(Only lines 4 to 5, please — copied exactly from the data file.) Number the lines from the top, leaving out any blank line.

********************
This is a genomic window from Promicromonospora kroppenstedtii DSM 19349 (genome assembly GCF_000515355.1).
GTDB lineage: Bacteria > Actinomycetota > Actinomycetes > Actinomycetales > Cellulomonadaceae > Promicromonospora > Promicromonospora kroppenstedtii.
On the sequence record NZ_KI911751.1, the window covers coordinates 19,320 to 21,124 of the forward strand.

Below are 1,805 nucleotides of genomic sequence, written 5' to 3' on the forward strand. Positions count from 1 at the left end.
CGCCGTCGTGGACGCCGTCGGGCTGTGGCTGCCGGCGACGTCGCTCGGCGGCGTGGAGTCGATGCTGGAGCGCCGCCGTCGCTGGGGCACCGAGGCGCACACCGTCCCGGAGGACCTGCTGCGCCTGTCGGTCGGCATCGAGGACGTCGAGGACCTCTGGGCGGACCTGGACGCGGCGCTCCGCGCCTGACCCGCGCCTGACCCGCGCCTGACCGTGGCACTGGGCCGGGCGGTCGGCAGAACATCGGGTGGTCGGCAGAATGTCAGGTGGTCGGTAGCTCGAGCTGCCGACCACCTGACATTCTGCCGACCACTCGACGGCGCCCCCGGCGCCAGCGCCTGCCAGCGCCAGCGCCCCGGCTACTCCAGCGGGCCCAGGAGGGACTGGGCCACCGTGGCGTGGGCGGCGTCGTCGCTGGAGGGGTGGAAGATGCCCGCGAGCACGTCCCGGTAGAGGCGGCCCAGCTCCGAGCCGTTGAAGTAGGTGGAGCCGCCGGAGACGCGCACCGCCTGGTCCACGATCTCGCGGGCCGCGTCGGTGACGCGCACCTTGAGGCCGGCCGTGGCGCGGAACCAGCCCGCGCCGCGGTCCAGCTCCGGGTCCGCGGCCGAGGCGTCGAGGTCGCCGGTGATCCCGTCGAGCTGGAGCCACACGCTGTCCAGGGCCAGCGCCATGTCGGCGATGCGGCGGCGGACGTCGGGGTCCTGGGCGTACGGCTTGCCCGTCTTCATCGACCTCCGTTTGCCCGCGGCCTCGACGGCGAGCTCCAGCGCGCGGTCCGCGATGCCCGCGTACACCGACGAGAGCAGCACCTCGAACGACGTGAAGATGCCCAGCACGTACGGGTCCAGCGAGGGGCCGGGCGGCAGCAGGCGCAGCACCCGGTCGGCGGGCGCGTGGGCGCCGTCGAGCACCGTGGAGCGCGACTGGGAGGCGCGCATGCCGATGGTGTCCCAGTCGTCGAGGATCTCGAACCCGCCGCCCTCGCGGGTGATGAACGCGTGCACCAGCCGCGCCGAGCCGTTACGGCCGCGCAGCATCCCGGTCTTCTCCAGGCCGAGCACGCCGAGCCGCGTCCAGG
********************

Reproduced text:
Below are 1,805 nucleotides of genomic sequence, written 5' to 3' on the forward strand. Positions count from 1 at the left end.
CGCCGTCGTGGACGCCGTCGGGCTGTGGCTGCCGGCGACGTCGCTCGGCGGCGTGGAGTCGATGCTGGAGCGCCGCCGTCGCTGGGGCACCGAGGCGCACACCGTCCCGGAGGACCTGCTGCGCCTGTCGGTCGGCATCGAGGACGTCGAGGACCTCTGGGCGGACCTGGACGCGGCGCTCCGCGCCTGACCCGCGCCTGACCCGCGCCTGACCGTGGCACTGGGCCGGGCGGTCGGCAGAACATCGGGTGGTCGGCAGAATGTCAGGTGGTCGGTAGCTCGAGCTGCCGACCACCTGACATTCTGCCGACCACTCGACGGCGCCCCCGGCGCCAGCGCCTGCCAGCGCCAGCGCCCCGGCTACTCCAGCGGGCCCAGGAGGGACTGGGCCACCGTGGCGTGGGCGGCGTCGTCGCTGGAGGGGTGGAAGATGCCCGCGAGCACGTCCCGGTAGAGGCGGCCCAGCTCCGAGCCGTTGAAGTAGGTGGAGCCGCCGGAGACGCGCACCGCCTGGTCCACGATCTCGCGGGCCGCGTCGGTGACGCGCACCTTGAGGCCGGCCGTGGCGCGGAACCAGCCCGCGCCGCGGTCCAGCTCCGGGTCCGCGGCCGAGGCGTCGAGGTCGCCGGTGATCCCGTCGAGCTGGAGCCACACGCTGTCCAGGGCCAGCGCCATGTCGGCGATGCGGCGGCGGACGTCGGGGTCCTGGGCGTACGGCTTGCCCGTCTTCATCGACCTCCGTTTGCCCGCGGCCTCGACGGCGAGCTCCAGCGCGCGGTCCGCGATGCCCGCGTACACCGACGAGAGCAGCACCTCGAACGACGTGAAGATGCCCAGCACGTACGGGTCCAGCGAGGGGCCGGGCGGCAGCAGGCGCAGCACCCGGTCGGCGGGCGCGTGGGCGCCGTCGAGCACCGTGGAGCGCGACTGGGAGGCGCGCATGCCGATGGTGTCCCAGTCGTCGAGGATCTCGAACCCGCCGCCCTCGCGGGTGATGAACGCGTGCACCAGCCGCGCCGAGCCGTTACGGCCGCGCAGCATCCCGGTCTTCTCCAGGCCGAGCACGCCGAGCCGCGTCCAGG